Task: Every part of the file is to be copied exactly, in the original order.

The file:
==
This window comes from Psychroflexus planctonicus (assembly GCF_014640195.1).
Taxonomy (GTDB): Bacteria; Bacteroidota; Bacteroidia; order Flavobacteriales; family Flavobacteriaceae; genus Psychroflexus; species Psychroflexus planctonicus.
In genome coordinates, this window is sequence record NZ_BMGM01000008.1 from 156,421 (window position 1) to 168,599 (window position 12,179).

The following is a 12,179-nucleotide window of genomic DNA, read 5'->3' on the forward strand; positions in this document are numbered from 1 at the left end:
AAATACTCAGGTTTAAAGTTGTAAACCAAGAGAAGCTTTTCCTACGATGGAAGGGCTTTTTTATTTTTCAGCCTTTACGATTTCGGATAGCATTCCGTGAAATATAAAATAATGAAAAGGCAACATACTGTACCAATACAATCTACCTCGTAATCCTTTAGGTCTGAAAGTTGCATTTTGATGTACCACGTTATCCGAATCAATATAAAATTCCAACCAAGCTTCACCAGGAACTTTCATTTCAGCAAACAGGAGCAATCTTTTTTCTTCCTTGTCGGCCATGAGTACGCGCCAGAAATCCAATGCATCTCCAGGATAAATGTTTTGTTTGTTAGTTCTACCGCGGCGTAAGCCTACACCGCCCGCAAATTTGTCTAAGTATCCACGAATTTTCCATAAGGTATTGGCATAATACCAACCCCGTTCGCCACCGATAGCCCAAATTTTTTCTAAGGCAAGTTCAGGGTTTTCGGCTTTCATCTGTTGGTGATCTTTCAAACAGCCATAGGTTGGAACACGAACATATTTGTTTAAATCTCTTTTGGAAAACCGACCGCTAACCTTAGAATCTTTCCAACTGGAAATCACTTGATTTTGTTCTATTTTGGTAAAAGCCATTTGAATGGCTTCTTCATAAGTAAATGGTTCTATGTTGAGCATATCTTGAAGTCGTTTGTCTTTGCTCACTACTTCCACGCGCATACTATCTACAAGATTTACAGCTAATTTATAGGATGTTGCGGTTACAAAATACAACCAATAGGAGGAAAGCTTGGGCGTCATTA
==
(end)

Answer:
This window comes from Psychroflexus planctonicus (assembly GCF_014640195.1).
Taxonomy (GTDB): Bacteria; Bacteroidota; Bacteroidia; order Flavobacteriales; family Flavobacteriaceae; genus Psychroflexus; species Psychroflexus planctonicus.
In genome coordinates, this window is sequence record NZ_BMGM01000008.1 from 156,421 (window position 1) to 168,599 (window position 12,179).

The following is a 12,179-nucleotide window of genomic DNA, read 5'->3' on the forward strand; positions in this document are numbered from 1 at the left end:
AAATACTCAGGTTTAAAGTTGTAAACCAAGAGAAGCTTTTCCTACGATGGAAGGGCTTTTTTATTTTTCAGCCTTTACGATTTCGGATAGCATTCCGTGAAATATAAAATAATGAAAAGGCAACATACTGTACCAATACAATCTACCTCGTAATCCTTTAGGTCTGAAAGTTGCATTTTGATGTACCACGTTATCCGAATCAATATAAAATTCCAACCAAGCTTCACCAGGAACTTTCATTTCAGCAAACAGGAGCAATCTTTTTTCTTCCTTGTCGGCCATGAGTACGCGCCAGAAATCCAATGCATCTCCAGGATAAATGTTTTGTTTGTTAGTTCTACCGCGGCGTAAGCCTACACCGCCCGCAAATTTGTCTAAGTATCCACGAATTTTCCATAAGGTATTGGCATAATACCAACCCCGTTCGCCACCGATAGCCCAAATTTTTTCTAAGGCAAGTTCAGGGTTTTCGGCTTTCATCTGTTGGTGATCTTTCAAACAGCCATAGGTTGGAACACGAACATATTTGTTTAAATCTCTTTTGGAAAACCGACCGCTAACCTTAGAATCTTTCCAACTGGAAATCACTTGATTTTGTTCTATTTTGGTAAAAGCCATTTGAATGGCTTCTTCATAAGTAAATGGTTCTATGTTGAGCATATCTTGAAGTCGTTTGTCTTTGCTCACTACTTCCACGCGCATACTATCTACAAGATTTACAGCTAATTTATAGGATGTTGCGGTTACAAAATACAACCAATAGGAGGAAAGCTTGGGCGTCATTA